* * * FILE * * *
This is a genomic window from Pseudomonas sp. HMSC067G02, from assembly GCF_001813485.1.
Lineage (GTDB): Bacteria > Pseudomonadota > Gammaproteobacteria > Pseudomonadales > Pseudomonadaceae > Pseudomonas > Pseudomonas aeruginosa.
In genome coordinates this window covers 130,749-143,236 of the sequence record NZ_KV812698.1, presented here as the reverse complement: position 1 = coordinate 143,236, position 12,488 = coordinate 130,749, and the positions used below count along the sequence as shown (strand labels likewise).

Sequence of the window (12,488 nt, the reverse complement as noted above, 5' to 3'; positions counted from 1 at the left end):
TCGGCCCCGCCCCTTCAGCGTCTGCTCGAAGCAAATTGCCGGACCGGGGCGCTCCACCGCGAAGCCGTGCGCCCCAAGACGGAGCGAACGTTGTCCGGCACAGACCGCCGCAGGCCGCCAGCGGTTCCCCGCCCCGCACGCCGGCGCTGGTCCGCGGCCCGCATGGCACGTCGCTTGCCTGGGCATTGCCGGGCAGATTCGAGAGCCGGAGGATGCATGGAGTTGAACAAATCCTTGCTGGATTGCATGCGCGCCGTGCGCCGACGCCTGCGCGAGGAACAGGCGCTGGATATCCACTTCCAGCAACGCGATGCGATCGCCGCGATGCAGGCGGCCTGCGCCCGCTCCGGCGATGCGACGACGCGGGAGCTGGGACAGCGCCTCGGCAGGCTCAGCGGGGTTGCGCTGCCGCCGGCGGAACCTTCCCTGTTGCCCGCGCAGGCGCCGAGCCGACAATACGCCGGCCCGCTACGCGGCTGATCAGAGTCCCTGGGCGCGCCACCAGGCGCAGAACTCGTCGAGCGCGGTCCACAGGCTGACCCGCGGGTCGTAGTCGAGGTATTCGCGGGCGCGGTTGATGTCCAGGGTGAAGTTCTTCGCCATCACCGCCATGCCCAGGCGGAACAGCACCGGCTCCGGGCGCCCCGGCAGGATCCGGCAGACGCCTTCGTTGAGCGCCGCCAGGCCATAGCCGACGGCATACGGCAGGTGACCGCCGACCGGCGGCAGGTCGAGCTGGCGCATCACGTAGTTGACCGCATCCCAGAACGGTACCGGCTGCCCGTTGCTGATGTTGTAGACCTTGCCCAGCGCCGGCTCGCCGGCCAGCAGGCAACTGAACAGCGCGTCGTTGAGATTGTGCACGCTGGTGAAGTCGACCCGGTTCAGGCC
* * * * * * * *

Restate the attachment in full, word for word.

This is a genomic window from Pseudomonas sp. HMSC067G02, from assembly GCF_001813485.1.
Lineage (GTDB): Bacteria > Pseudomonadota > Gammaproteobacteria > Pseudomonadales > Pseudomonadaceae > Pseudomonas > Pseudomonas aeruginosa.
In genome coordinates this window covers 130,749-143,236 of the sequence record NZ_KV812698.1, presented here as the reverse complement: position 1 = coordinate 143,236, position 12,488 = coordinate 130,749, and the positions used below count along the sequence as shown (strand labels likewise).

Sequence of the window (12,488 nt, the reverse complement as noted above, 5' to 3'; positions counted from 1 at the left end):
TCGGCCCCGCCCCTTCAGCGTCTGCTCGAAGCAAATTGCCGGACCGGGGCGCTCCACCGCGAAGCCGTGCGCCCCAAGACGGAGCGAACGTTGTCCGGCACAGACCGCCGCAGGCCGCCAGCGGTTCCCCGCCCCGCACGCCGGCGCTGGTCCGCGGCCCGCATGGCACGTCGCTTGCCTGGGCATTGCCGGGCAGATTCGAGAGCCGGAGGATGCATGGAGTTGAACAAATCCTTGCTGGATTGCATGCGCGCCGTGCGCCGACGCCTGCGCGAGGAACAGGCGCTGGATATCCACTTCCAGCAACGCGATGCGATCGCCGCGATGCAGGCGGCCTGCGCCCGCTCCGGCGATGCGACGACGCGGGAGCTGGGACAGCGCCTCGGCAGGCTCAGCGGGGTTGCGCTGCCGCCGGCGGAACCTTCCCTGTTGCCCGCGCAGGCGCCGAGCCGACAATACGCCGGCCCGCTACGCGGCTGATCAGAGTCCCTGGGCGCGCCACCAGGCGCAGAACTCGTCGAGCGCGGTCCACAGGCTGACCCGCGGGTCGTAGTCGAGGTATTCGCGGGCGCGGTTGATGTCCAGGGTGAAGTTCTTCGCCATCACCGCCATGCCCAGGCGGAACAGCACCGGCTCCGGGCGCCCCGGCAGGATCCGGCAGACGCCTTCGTTGAGCGCCGCCAGGCCATAGCCGACGGCATACGGCAGGTGACCGCCGACCGGCGGCAGGTCGAGCTGGCGCATCACGTAGTTGACCGCATCCCAGAACGGTACCGGCTGCCCGTTGCTGATGTTGTAGACCTTGCCCAGCGCCGGCTCGCCGGCCAGCAGGCAACTGAACAGCGCGTCGTTGAGATTGTGCACGCTGGTGAAGTCGACCCGGTTCAGGCC